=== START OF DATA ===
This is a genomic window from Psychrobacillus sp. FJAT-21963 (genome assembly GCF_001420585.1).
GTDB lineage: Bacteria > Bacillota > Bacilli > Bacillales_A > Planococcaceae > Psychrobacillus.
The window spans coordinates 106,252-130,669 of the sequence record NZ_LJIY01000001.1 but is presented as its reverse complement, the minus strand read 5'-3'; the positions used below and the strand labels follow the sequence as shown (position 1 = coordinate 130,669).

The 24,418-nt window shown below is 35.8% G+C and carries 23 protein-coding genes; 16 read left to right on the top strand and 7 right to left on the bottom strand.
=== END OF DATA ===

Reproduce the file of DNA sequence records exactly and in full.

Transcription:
This is a genomic window from Psychrobacillus sp. FJAT-21963 (genome assembly GCF_001420585.1).
GTDB lineage: Bacteria > Bacillota > Bacilli > Bacillales_A > Planococcaceae > Psychrobacillus.
The window spans coordinates 106,252-130,669 of the sequence record NZ_LJIY01000001.1 but is presented as its reverse complement, the minus strand read 5'-3'; the positions used below and the strand labels follow the sequence as shown (position 1 = coordinate 130,669).

The 24,418-nt window shown below is 35.8% G+C and carries 23 protein-coding genes; 16 read left to right on the top strand and 7 right to left on the bottom strand.